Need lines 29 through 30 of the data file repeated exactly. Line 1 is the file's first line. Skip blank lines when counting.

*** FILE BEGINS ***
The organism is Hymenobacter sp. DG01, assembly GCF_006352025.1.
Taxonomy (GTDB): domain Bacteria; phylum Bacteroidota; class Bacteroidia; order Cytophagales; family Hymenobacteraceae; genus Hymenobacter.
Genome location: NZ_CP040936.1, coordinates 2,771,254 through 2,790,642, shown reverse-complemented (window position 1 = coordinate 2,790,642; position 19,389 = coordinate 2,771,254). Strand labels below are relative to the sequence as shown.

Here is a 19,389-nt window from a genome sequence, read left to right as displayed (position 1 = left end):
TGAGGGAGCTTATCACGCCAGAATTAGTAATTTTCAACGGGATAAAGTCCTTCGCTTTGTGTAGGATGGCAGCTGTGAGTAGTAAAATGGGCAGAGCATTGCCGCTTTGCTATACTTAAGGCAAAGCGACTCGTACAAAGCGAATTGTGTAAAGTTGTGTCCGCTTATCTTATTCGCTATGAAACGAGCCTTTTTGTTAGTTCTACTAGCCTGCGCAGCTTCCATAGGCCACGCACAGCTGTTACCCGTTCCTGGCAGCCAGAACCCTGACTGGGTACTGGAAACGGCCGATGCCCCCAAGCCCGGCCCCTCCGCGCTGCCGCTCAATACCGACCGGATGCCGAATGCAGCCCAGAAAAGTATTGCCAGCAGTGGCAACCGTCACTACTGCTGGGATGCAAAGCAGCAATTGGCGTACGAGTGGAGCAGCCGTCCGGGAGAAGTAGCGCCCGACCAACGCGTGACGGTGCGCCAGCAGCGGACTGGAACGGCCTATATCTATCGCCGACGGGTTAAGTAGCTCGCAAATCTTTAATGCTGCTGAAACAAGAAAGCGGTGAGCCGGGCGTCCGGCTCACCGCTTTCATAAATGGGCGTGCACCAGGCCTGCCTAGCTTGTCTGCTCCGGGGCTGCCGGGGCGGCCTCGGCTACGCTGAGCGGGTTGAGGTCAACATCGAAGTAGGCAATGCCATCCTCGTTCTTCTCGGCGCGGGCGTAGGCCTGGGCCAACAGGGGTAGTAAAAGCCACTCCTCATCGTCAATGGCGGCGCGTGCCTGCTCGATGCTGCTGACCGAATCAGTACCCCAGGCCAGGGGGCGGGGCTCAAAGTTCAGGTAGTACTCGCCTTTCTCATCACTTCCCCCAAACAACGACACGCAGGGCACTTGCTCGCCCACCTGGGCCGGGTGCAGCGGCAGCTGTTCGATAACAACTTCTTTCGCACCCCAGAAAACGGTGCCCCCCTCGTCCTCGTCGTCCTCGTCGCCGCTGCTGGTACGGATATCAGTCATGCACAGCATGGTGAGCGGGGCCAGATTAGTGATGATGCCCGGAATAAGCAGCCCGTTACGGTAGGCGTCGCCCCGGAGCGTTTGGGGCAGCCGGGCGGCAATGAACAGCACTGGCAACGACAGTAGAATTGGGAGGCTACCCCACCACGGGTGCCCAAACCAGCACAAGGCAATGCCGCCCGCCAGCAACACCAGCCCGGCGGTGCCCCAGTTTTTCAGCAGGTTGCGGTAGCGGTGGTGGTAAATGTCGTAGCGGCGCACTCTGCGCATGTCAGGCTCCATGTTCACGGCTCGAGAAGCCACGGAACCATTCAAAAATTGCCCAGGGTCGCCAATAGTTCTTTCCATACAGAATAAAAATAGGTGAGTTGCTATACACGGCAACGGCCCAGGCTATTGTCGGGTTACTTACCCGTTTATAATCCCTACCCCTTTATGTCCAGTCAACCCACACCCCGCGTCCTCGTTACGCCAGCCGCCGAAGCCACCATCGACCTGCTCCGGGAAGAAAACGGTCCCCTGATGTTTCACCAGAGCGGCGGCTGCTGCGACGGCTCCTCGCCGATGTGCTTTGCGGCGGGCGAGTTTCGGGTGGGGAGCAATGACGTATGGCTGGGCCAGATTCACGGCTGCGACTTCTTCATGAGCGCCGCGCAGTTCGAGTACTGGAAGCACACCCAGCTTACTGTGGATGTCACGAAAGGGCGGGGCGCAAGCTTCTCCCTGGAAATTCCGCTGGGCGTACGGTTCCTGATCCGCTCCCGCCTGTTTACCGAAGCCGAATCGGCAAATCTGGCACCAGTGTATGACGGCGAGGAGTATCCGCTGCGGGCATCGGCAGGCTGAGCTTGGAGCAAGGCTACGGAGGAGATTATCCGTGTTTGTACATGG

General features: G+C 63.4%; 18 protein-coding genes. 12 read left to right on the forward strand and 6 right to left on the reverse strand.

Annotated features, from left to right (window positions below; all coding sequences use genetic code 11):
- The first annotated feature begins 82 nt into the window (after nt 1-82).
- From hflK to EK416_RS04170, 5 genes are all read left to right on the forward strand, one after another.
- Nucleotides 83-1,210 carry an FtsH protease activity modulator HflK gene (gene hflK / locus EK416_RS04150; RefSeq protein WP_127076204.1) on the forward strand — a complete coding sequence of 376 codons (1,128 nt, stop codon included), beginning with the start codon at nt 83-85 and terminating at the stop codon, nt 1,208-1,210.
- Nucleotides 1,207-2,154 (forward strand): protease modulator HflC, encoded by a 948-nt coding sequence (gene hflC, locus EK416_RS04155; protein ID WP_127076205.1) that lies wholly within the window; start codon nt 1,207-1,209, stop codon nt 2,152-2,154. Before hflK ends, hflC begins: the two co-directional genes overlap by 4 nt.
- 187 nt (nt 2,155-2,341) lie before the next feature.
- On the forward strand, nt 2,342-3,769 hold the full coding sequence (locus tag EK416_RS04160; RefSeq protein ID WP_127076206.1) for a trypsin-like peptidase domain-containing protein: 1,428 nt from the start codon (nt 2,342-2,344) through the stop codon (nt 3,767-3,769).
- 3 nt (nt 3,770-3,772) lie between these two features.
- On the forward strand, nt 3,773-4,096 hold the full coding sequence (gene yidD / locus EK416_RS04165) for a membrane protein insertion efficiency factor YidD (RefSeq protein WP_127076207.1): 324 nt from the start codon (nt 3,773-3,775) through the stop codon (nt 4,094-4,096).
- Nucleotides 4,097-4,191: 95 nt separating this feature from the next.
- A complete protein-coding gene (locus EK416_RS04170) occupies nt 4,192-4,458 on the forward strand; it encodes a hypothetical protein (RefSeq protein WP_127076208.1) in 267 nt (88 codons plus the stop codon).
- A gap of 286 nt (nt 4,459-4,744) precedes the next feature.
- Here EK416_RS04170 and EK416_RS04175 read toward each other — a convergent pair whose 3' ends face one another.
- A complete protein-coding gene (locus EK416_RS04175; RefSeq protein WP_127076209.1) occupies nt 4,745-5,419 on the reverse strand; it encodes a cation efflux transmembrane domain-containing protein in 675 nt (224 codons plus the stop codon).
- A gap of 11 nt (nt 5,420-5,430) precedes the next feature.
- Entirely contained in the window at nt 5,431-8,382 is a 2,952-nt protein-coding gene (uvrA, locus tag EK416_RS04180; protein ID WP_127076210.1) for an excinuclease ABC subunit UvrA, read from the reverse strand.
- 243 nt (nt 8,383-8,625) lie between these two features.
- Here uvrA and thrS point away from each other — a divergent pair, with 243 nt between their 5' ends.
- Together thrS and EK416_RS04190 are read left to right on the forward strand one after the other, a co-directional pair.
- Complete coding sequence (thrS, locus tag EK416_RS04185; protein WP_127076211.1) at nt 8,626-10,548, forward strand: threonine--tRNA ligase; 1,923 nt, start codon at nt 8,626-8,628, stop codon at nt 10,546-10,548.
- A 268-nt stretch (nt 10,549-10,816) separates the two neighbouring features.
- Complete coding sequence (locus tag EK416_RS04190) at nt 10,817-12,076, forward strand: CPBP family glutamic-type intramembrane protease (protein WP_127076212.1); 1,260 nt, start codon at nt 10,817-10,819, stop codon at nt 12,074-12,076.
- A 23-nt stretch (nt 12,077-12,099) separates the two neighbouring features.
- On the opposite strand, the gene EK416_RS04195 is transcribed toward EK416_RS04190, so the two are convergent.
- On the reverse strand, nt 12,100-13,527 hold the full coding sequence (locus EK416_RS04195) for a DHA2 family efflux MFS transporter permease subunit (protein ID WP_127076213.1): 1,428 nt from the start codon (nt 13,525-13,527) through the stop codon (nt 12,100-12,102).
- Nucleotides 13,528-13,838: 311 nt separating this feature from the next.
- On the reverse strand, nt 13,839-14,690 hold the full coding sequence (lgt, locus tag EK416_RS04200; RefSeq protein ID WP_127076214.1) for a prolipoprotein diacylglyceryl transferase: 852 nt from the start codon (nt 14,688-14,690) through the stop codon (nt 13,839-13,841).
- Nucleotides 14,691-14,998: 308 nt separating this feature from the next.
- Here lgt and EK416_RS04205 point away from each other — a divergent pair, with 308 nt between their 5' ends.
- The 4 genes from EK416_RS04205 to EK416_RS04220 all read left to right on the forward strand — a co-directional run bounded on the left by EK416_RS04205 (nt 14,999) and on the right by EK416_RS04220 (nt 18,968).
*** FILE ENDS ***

- A 23-nt stretch (nt 12,077-12,099) separates the two neighbouring features.
- On the opposite strand, the gene EK416_RS04195 is transcribed toward EK416_RS04190, so the two are convergent.